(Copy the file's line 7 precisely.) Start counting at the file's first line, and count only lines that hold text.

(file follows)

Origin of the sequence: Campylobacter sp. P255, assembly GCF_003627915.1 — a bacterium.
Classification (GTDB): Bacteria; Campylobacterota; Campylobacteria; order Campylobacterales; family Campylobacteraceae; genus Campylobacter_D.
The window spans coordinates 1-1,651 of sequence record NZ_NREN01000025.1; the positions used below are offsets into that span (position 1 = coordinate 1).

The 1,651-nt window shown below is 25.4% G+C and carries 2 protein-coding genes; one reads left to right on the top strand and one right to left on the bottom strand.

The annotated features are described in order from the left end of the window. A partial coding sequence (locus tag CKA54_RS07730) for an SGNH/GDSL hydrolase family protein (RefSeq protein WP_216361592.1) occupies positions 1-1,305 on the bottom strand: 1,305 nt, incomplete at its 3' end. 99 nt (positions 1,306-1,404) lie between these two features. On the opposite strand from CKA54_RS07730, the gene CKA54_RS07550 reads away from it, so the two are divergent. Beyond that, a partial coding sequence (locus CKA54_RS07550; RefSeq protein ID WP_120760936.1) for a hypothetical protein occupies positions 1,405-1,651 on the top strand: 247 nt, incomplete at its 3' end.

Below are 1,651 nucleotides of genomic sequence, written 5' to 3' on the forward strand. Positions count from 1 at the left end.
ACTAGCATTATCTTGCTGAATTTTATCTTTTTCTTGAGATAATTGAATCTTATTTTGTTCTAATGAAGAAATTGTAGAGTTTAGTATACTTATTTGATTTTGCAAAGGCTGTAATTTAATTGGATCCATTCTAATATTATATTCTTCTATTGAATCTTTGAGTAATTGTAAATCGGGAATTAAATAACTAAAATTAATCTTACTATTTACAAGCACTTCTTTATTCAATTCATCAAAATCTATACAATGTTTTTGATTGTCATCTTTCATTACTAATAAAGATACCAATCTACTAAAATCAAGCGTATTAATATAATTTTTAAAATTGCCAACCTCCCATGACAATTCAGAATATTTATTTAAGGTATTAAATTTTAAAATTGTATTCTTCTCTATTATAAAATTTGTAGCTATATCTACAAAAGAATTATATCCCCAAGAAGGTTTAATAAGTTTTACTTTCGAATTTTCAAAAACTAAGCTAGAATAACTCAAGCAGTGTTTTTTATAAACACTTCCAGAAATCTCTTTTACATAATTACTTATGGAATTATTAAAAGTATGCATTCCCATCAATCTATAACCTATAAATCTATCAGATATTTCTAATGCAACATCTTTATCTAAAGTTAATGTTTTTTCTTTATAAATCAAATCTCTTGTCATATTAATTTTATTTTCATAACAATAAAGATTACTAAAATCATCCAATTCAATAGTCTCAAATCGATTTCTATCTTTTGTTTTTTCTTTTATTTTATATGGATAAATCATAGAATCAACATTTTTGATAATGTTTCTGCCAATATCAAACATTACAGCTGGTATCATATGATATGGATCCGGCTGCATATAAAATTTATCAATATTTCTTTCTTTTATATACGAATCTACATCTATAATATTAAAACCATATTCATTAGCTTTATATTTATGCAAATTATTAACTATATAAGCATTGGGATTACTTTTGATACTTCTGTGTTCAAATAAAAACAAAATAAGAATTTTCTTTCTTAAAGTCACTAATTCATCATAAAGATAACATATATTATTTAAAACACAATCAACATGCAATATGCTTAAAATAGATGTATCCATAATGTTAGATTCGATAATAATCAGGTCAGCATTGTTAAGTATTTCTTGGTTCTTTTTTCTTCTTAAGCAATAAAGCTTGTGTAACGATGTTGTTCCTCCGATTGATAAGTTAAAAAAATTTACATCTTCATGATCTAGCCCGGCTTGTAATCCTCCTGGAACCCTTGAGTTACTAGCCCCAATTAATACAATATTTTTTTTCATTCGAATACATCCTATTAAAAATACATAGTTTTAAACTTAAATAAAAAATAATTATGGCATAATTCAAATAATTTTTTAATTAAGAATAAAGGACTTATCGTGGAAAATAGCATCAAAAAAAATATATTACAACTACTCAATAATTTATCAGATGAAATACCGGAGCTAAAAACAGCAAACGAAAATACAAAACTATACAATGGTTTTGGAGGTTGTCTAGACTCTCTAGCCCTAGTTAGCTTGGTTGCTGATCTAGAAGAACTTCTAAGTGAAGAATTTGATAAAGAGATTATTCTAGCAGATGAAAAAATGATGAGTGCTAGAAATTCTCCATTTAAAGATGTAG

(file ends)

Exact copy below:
ACTAGCATTATCTTGCTGAATTTTATCTTTTTCTTGAGATAATTGAATCTTATTTTGTTCTAATGAAGAAATTGTAGAGTTTAGTATACTTATTTGATTTTGCAAAGGCTGTAATTTAATTGGATCCATTCTAATATTATATTCTTCTATTGAATCTTTGAGTAATTGTAAATCGGGAATTAAATAACTAAAATTAATCTTACTATTTACAAGCACTTCTTTATTCAATTCATCAAAATCTATACAATGTTTTTGATTGTCATCTTTCATTACTAATAAAGATACCAATCTACTAAAATCAAGCGTATTAATATAATTTTTAAAATTGCCAACCTCCCATGACAATTCAGAATATTTATTTAAGGTATTAAATTTTAAAATTGTATTCTTCTCTATTATAAAATTTGTAGCTATATCTACAAAAGAATTATATCCCCAAGAAGGTTTAATAAGTTTTACTTTCGAATTTTCAAAAACTAAGCTAGAATAACTCAAGCAGTGTTTTTTATAAACACTTCCAGAAATCTCTTTTACATAATTACTTATGGAATTATTAAAAGTATGCATTCCCATCAATCTATAACCTATAAATCTATCAGATATTTCTAATGCAACATCTTTATCTAAAGTTAATGTTTTTTCTTTATAAATCAAATCTCTTGTCATATTAATTTTATTTTCATAACAATAAAGATTACTAAAATCATCCAATTCAATAGTCTCAAATCGATTTCTATCTTTTGTTTTTTCTTTTATTTTATATGGATAAATCATAGAATCAACATTTTTGATAATGTTTCTGCCAATATCAAACATTACAGCTGGTATCATATGATATGGATCCGGCTGCATATAAAATTTATCAATATTTCTTTCTTTTATATACGAATCTACATCTATAATATTAAAACCATATTCATTAGCTTTATATTTATGCAAATTATTAACTATATAAGCATTGGGATTACTTTTGATACTTCTGTGTTCAAATAAAAACAAAATAAGAATTTTCTTTCTTAAAGTCACTAATTCATCATAAAGATAACATATATTATTTAAAACACAATCAACATGCAATATGCTTAAAATAGATGTATCCATAATGTTAGATTCGATAATAATCAGGTCAGCATTGTTAAGTATTTCTTGGTTCTTTTTTCTTCTTAAGCAATAAAGCTTGTGTAACGATGTTGTTCCTCCGATTGATAAGTTAAAAAAATTTACATCTTCATGATCTAGCCCGGCTTGTAATCCTCCTGGAACCCTTGAGTTACTAGCCCCAATTAATACAATATTTTTTTTCATTCGAATACATCCTATTAAAAATACATAGTTTTAAACTTAAATAAAAAATAATTATGGCATAATTCAAATAATTTTTTAATTAAGAATAAAGGACTTATCGTGGAAAATAGCATCAAAAAAAATATATTACAACTACTCAATAATTTATCAGATGAAATACCGGAGCTAAAAACAGCAAACGAAAATACAAAACTATACAATGGTTTTGGAGGTTGTCTAGACTCTCTAGCCCTAGTTAGCTTGGTTGCTGATCTAGAAGAACTTCTAAGTGAAGAATTTGATAAAGAGATTATTCTAGCAGATGAAAAAATGATGAGTGCTAGAAATTCTCCATTTAAAGATGTAG